China Guizhou Yellow Tea

Tea type
Yellow Tea
Ingredients
Yellow Tea Leaves
Flavors
Apricot, Baked Bread, Bamboo, Butter, Chestnut, Cream, Cucumber, Green Beans, Hay, Honey, Lemon, Lettuce, Malt, Mineral, Olives, Peach, Peas, Pine, Plums, Spinach, Straw, Sugarcane, Toasted, Umami, Zucchini
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Loose Leaf
Caffeine
Not available
Certification
Organic
Edit tea info Last updated by eastkyteaguy
Average preparation
170 °F / 76 °C 0 min, 45 sec 6 g 5 oz / 156 ml

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3 Tasting Notes View all

  • “Here is another sipdown from earlier in the month. I think I finished what I had of this tea back around the start of last week or the end of the prior week. I can’t be sure at this point. Anyway,...” Read full tasting note
    90
  • “Expected to hate this because I dislike white tea so much and yellow yea seems close to white, conceptually. But I neither like nor dislike it. It certainly tastes healthy. Very vegetative. Lots of...” Read full tasting note
    55
  • “Thanks for the very FRESH sample. 5-6 grams in a 150 mL glass gaiwan gives 2 teaspoons leftover for the recommended brewing which I’ll do later. Spindly delicate medium-dark green leaves and buds...” Read full tasting note
    90

From What-Cha

An aromatic yellow tea with smooth lingering notes of hay and lightly toasted corn.

Tasting Notes:
- Floral aroma
- Smooth texture
- Smooth taste of hay and lightly toasted corn

Harvest: Summer, June 2018

Origin: Maodong, Guizhou, China
Organic: Certified organic

Variety: Sinensis

Sourced: Direct from a local tea factory in Maodong
Percentage of price going back to the farmer: 20%+

Brewing Advice:
- Heat water to roughly 75°C/167°F
- Use 2 teaspoons per cup/small teapot
- Brew for 30-60 seconds

Packaging: Resealable ziplock bag

About What-Cha View company

Company description not available.

3 Tasting Notes

90
855 tasting notes

Here is another sipdown from earlier in the month. I think I finished what I had of this tea back around the start of last week or the end of the prior week. I can’t be sure at this point. Anyway, this was yet another excellent Guizhou offering from What-Cha.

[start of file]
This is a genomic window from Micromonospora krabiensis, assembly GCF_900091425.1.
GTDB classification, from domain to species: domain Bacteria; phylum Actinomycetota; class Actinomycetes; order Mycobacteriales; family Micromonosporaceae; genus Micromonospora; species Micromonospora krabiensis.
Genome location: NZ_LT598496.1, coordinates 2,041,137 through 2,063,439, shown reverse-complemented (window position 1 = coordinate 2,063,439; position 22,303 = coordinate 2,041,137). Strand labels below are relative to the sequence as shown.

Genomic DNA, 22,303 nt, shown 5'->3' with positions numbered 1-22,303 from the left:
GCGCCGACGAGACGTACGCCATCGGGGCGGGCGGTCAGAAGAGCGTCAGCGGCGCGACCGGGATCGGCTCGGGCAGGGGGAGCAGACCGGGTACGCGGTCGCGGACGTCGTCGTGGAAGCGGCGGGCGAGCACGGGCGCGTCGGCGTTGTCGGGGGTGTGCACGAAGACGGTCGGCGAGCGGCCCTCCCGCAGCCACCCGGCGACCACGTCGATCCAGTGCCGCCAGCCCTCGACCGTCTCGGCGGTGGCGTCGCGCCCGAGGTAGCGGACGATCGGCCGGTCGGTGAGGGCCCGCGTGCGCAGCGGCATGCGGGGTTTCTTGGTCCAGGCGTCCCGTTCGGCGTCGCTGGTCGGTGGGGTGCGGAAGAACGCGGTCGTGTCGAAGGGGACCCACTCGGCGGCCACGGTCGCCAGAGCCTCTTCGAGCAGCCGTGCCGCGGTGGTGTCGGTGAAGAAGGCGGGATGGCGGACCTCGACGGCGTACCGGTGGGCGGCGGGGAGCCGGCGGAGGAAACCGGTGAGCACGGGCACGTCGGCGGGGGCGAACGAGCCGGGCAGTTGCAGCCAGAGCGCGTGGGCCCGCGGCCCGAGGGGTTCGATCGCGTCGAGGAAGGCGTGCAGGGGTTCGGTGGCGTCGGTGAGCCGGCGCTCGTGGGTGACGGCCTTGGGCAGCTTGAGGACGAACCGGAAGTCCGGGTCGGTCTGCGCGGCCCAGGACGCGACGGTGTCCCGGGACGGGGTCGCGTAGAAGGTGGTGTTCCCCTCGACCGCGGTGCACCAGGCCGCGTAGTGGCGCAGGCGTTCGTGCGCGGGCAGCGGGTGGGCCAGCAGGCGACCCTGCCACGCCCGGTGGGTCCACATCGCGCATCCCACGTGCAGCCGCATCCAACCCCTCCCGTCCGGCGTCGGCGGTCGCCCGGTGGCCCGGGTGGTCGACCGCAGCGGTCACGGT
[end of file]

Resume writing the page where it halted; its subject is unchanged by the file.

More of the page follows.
I prepared this tea gongfu style. After the rinse, I steeped 6 grams of loose tea leaves in 4 ounces of 167 F water for 5 seconds. This infusion was chased by 15 additional infusions. Steep times for these infusions were as follows: 7 seconds, 9 seconds, 12 seconds, 16 seconds, 20 seconds, 25 seconds, 30 seconds, 40 seconds, 50 seconds, 1 minute, 1 minute 15 seconds, 1 minute 30 seconds, 2 minutes, 3 minutes, and 5 minutes.

Prior to the rinse, the dry tea leaves emitted aromas of malt, hay, zucchini, cucumber, baked bread, and chestnut. After the rinse, I detected new aromas of sugarcane, straw, honey, butter, and toasted sweet corn. The first infusion introduced aromas of lettuce and bamboo. In the mouth, the tea liquor presented notes of malt, hay, grass, zucchini, lettuce, bamboo, chestnut, and cream that were chased by cucumber, sugarcane, butter, and toasted sweet corn hints. There were also some hints of plum in the aftertaste. The subsequent infusions brought out aromas of minerals, green olive, pine, yellow plum, snap peas, and spinach. Impressions of honey, straw, and baked bread emerged in the mouth alongside stronger and more immediate notes of toasted sweet corn, butter, and sugarcane. There were also more prominent and immediate yellow plum notes. Notes of minerals, spinach, green olive, lemon, snap peas, pine, and green beans appeared as well, and I even noted some faint umami, apricot, and peach impressions here and there. At this tea’s peak, each swallow seemed to bring out honey, yellow plum, lemon, toasted sweet corn, and sugarcane notes that lingered for a considerable amount of time. As the tea faded, the liquor became somewhat astringent and emphasized notes of minerals, green beans, cream, malt, pine, cucumber, snap peas, hay, green olive, spinach, and chestnut that were underscored by hints of lemon, grass, zucchini, sugarcane, honey, and toasted sweet corn.